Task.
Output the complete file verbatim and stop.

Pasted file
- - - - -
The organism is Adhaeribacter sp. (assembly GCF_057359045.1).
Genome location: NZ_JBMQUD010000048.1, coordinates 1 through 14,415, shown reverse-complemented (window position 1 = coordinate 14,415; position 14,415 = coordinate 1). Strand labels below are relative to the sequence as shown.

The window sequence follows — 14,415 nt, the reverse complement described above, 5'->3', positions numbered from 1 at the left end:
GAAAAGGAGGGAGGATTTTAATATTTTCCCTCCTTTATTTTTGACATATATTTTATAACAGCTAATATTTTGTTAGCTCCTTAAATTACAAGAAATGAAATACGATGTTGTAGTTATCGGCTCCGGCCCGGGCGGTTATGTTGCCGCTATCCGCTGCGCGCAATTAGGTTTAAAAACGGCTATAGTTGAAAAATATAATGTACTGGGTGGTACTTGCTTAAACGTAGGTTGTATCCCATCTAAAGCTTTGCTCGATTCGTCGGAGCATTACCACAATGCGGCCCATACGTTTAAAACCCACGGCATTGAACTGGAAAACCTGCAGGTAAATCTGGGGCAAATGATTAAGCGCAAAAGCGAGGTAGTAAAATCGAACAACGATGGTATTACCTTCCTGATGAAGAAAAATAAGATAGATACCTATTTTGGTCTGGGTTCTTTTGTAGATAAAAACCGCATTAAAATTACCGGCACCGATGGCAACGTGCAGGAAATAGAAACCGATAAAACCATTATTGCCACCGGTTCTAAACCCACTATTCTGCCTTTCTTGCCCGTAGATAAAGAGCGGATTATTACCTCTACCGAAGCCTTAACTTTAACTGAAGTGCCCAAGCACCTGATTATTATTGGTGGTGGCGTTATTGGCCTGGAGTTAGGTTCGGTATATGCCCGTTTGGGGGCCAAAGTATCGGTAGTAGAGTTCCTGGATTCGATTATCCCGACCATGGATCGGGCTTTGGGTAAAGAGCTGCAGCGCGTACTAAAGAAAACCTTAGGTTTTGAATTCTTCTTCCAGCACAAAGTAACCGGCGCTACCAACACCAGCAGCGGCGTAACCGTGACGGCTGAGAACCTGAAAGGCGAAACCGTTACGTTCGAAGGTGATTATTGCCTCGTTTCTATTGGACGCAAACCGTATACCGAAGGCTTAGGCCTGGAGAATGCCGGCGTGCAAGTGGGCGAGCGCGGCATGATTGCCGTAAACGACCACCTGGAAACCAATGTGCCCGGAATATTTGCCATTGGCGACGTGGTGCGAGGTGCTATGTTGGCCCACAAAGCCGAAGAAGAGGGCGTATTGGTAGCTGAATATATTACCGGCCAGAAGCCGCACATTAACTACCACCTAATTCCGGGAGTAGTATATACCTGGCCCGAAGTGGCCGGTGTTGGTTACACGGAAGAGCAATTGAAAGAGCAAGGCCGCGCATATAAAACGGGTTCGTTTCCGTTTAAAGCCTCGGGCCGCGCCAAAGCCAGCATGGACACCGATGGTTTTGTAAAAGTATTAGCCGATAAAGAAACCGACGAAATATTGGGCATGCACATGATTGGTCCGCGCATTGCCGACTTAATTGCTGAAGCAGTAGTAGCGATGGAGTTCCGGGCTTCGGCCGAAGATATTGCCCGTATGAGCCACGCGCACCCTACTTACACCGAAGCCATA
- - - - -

The organism is Adhaeribacter sp. (assembly GCF_057359045.1).
Genome location: NZ_JBMQUD010000048.1, coordinates 1 through 14,415, shown reverse-complemented (window position 1 = coordinate 14,415; position 14,415 = coordinate 1). Strand labels below are relative to the sequence as shown.

The window sequence follows — 14,415 nt, the reverse complement described above, 5'->3', positions numbered from 1 at the left end:
GAAAAGGAGGGAGGATTTTAATATTTTCCCTCCTTTATTTTTGACATATATTTTATAACAGCTAATATTTTGTTAGCTCCTTAAATTACAAGAAATGAAATACGATGTTGTAGTTATCGGCTCCGGCCCGGGCGGTTATGTTGCCGCTATCCGCTGCGCGCAATTAGGTTTAAAAACGGCTATAGTTGAAAAATATAATGTACTGGGTGGTACTTGCTTAAACGTAGGTTGTATCCCATCTAAAGCTTTGCTCGATTCGTCGGAGCATTACCACAATGCGGCCCATACGTTTAAAACCCACGGCATTGAACTGGAAAACCTGCAGGTAAATCTGGGGCAAATGATTAAGCGCAAAAGCGAGGTAGTAAAATCGAACAACGATGGTATTACCTTCCTGATGAAGAAAAATAAGATAGATACCTATTTTGGTCTGGGTTCTTTTGTAGATAAAAACCGCATTAAAATTACCGGCACCGATGGCAACGTGCAGGAAATAGAAACCGATAAAACCATTATTGCCACCGGTTCTAAACCCACTATTCTGCCTTTCTTGCCCGTAGATAAAGAGCGGATTATTACCTCTACCGAAGCCTTAACTTTAACTGAAGTGCCCAAGCACCTGATTATTATTGGTGGTGGCGTTATTGGCCTGGAGTTAGGTTCGGTATATGCCCGTTTGGGGGCCAAAGTATCGGTAGTAGAGTTCCTGGATTCGATTATCCCGACCATGGATCGGGCTTTGGGTAAAGAGCTGCAGCGCGTACTAAAGAAAACCTTAGGTTTTGAATTCTTCTTCCAGCACAAAGTAACCGGCGCTACCAACACCAGCAGCGGCGTAACCGTGACGGCTGAGAACCTGAAAGGCGAAACCGTTACGTTCGAAGGTGATTATTGCCTCGTTTCTATTGGACGCAAACCGTATACCGAAGGCTTAGGCCTGGAGAATGCCGGCGTGCAAGTGGGCGAGCGCGGCATGATTGCCGTAAACGACCACCTGGAAACCAATGTGCCCGGAATATTTGCCATTGGCGACGTGGTGCGAGGTGCTATGTTGGCCCACAAAGCCGAAGAAGAGGGCGTATTGGTAGCTGAATATATTACCGGCCAGAAGCCGCACATTAACTACCACCTAATTCCGGGAGTAGTATATACCTGGCCCGAAGTGGCCGGTGTTGGTTACACGGAAGAGCAATTGAAAGAGCAAGGCCGCGCATATAAAACGGGTTCGTTTCCGTTTAAAGCCTCGGGCCGCGCCAAAGCCAGCATGGACACCGATGGTTTTGTAAAAGTATTAGCCGATAAAGAAACCGACGAAATATTGGGCATGCACATGATTGGTCCGCGCATTGCCGACTTAATTGCTGAAGCAGTAGTAGCGATGGAGTTCCGGGCTTCGGCCGAAGATATTGCCCGTATGAGCCACGCGCACCCTACTTACACCGAAGCCATA